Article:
Although Canada have qualified for all but one of the FIFA U-20 Women’s World Cup’s previous six editions, their recent record at the competition has been decidedly underwhelming. The Canucks have failed to make it past the group phase in any of their three most recent appearances, and in 2010 didn’t even make it to the finals at all. Encouragingly, though, their best showing to date in an U-20 Women’s World Cup came on home soil in 2002, when they went all the way to the final, losing 1-0 to USA after extra time in front of a near-48,000 crowd. Going one better will be their aim in 2014.
Without a qualifying competition to negotiate, having been guaranteed their place as tournament hosts, Canada have been preparing for the U-20 Women’s World Cup with a series of training camps and friendly matches. Perhaps the most significant, and morale-boosting, thus far came in July and August last year when they emerged unbeaten from a three-game tour of northern Europe. Wins over their Norway counterparts and professional side Ballerup-Skovlunde, and a 1-1 draw with Denmark, boded well for their prospects as they continue to build towards the global finals.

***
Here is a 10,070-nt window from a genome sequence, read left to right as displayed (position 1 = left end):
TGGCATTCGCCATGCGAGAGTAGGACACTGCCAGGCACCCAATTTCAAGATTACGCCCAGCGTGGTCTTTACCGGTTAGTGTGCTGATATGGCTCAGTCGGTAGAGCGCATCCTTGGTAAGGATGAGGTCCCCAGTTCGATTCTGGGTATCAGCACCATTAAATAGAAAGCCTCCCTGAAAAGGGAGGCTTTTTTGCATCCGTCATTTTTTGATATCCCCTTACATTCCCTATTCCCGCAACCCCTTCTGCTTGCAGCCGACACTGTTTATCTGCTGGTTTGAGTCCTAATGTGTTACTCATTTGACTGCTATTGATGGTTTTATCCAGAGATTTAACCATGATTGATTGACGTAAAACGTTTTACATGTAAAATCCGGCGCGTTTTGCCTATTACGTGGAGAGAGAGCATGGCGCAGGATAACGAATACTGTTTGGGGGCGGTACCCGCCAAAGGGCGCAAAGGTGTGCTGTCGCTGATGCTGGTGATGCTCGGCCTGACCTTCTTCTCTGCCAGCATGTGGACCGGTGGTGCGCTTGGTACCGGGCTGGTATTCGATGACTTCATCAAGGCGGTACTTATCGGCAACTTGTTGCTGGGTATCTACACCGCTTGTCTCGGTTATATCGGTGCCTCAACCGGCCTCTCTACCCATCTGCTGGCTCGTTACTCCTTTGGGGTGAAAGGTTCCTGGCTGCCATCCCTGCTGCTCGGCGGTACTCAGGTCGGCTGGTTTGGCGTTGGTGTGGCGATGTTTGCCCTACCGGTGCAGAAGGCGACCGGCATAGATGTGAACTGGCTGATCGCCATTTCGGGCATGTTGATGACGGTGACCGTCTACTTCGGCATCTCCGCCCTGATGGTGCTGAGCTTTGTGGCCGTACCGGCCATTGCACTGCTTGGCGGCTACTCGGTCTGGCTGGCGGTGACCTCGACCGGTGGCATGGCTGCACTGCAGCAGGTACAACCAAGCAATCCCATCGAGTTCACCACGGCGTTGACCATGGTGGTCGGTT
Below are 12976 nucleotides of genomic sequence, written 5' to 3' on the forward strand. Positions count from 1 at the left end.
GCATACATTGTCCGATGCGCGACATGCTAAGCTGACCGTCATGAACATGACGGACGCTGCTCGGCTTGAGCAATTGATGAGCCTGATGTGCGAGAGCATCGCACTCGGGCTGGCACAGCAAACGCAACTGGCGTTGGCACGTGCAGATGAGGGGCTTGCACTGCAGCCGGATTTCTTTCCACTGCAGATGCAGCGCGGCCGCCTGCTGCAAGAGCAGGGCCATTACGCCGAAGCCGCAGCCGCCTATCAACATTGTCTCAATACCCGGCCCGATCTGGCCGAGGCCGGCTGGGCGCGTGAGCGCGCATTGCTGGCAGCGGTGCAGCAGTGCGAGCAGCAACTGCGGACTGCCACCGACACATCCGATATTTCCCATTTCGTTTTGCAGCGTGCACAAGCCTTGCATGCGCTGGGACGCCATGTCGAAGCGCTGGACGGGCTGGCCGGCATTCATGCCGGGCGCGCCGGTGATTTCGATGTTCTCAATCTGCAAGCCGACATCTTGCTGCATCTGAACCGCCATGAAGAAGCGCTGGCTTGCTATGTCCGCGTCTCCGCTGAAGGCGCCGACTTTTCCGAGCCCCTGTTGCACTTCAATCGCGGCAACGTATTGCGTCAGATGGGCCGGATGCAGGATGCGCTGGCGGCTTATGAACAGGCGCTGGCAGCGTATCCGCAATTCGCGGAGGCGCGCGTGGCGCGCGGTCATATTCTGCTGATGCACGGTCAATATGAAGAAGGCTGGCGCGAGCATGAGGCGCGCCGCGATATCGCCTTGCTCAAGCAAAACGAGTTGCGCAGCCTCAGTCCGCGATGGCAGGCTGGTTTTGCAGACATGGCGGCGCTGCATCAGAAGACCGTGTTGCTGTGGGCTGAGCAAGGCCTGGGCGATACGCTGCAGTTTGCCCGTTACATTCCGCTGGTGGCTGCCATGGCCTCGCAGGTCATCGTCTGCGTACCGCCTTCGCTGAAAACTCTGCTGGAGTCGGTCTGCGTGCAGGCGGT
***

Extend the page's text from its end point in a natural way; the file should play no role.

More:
Hopes may be high for a strong Canadian showing in August’s U-20 showpiece, but coach Andrew Olivieri – a former international goalkeeper – insists that his sights are fixed on next year’s senior FIFA Women’s World Cup and beyond. He explained: “The main goal for our entire youth program is to develop top-level international players for our senior team. We know that we have players in this U-20 team and in this program who will go on to play for the women’s national team and our main focus remains on providing them the best possible experience to go on and be successful at the highest level.”